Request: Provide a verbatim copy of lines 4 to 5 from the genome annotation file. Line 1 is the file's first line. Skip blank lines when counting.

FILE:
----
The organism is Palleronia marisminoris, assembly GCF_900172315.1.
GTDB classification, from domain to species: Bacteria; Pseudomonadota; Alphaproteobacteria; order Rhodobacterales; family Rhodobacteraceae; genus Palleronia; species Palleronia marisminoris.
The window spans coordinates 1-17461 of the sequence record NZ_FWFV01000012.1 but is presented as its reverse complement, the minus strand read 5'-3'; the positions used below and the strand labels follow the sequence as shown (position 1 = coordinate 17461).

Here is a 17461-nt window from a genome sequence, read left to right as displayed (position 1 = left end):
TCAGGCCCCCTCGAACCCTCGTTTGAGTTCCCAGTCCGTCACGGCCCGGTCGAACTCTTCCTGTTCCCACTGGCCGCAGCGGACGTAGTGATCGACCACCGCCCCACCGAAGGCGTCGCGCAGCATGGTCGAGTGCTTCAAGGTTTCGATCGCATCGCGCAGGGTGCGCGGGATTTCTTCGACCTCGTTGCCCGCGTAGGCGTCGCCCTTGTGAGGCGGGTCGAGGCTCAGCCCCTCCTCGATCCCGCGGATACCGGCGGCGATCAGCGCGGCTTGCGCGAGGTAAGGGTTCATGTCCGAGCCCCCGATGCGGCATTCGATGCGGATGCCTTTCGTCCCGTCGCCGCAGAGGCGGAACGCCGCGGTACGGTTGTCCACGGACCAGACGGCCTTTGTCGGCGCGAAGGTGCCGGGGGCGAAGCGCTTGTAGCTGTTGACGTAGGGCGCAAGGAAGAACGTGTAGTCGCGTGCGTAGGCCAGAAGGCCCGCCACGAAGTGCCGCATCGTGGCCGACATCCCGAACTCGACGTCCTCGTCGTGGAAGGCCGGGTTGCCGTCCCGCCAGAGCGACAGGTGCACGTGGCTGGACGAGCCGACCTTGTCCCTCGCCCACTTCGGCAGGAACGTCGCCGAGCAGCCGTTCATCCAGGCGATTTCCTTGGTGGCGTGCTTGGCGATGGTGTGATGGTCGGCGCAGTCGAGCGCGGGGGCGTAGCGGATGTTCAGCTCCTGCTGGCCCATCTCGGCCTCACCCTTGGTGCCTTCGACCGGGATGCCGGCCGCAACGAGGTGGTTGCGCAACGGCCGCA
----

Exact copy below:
Here is a 17461-nt window from a genome sequence, read left to right as displayed (position 1 = left end):
TCAGGCCCCCTCGAACCCTCGTTTGAGTTCCCAGTCCGTCACGGCCCGGTCGAACTCTTCCTGTTCCCACTGGCCGCAGCGGACGTAGTGATCGACCACCGCCCCACCGAAGGCGTCGCGCAGCATGGTCGAGTGCTTCAAGGTTTCGATCGCATCGCGCAGGGTGCGCGGGATTTCTTCGACCTCGTTGCCCGCGTAGGCGTCGCCCTTGTGAGGCGGGTCGAGGCTCAGCCCCTCCTCGATCCCGCGGATACCGGCGGCGATCAGCGCGGCTTGCGCGAGGTAAGGGTTCATGTCCGAGCCCCCGATGCGGCATTCGATGCGGATGCCTTTCGTCCCGTCGCCGCAGAGGCGGAACGCCGCGGTACGGTTGTCCACGGACCAGACGGCCTTTGTCGGCGCGAAGGTGCCGGGGGCGAAGCGCTTGTAGCTGTTGACGTAGGGCGCAAGGAAGAACGTGTAGTCGCGTGCGTAGGCCAGAAGGCCCGCCACGAAGTGCCGCATCGTGGCCGACATCCCGAACTCGACGTCCTCGTCGTGGAAGGCCGGGTTGCCGTCCCGCCAGAGCGACAGGTGCACGTGGCTGGACGAGCCGACCTTGTCCCTCGCCCACTTCGGCAGGAACGTCGCCGAGCAGCCGTTCATCCAGGCGATTTCCTTGGTGGCGTGCTTGGCGATGGTGTGATGGTCGGCGCAGTCGAGCGCGGGGGCGTAGCGGATGTTCAGCTCCTGCTGGCCCATCTCGGCCTCACCCTTGGTGCCTTCGACCGGGATGCCGGCCGCAACGAGGTGGTTGCGCAACGGCCGCA